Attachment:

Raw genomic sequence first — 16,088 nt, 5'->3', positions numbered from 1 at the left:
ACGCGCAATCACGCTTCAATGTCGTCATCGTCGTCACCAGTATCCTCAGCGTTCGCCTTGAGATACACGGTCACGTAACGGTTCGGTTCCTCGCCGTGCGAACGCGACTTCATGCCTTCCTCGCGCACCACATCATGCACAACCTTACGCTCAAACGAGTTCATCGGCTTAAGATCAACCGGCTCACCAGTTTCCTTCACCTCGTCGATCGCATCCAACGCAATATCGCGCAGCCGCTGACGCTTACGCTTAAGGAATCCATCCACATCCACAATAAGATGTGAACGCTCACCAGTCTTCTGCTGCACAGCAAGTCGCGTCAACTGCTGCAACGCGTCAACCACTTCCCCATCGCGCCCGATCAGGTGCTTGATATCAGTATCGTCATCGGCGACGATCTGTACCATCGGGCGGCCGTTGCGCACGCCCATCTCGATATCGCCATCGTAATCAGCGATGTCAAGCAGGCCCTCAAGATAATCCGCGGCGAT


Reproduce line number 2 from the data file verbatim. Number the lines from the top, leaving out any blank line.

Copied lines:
ACGCGCAATCACGCTTCAATGTCGTCATCGTCGTCACCAGTATCCTCAGCGTTCGCCTTGAGATACACGGTCACGTAACGGTTCGGTTCCTCGCCGTGCGAACGCGACTTCATGCCTTCCTCGCGCACCACATCATGCACAACCTTACGCTCAAACGAGTTCATCGGCTTAAGATCAACCGGCTCACCAGTTTCCTTCACCTCGTCGATCGCATCCAACGCAATATCGCGCAGCCGCTGACGCTTACGCTTAAGGAATCCATCCACATCCACAATAAGATGTGAACGCTCACCAGTCTTCTGCTGCACAGCAAGTCGCGTCAACTGCTGCAACGCGTCAACCACTTCCCCATCGCGCCCGATCAGGTGCTTGATATCAGTATCGTCATCGGCGACGATCTGTACCATCGGGCGGCCGTTGCGCACGCCCATCTCGATATCGCCATCGTAATCAGCGATGTCAAGCAGGCCCTCAAGATAATCCGCGGCGAT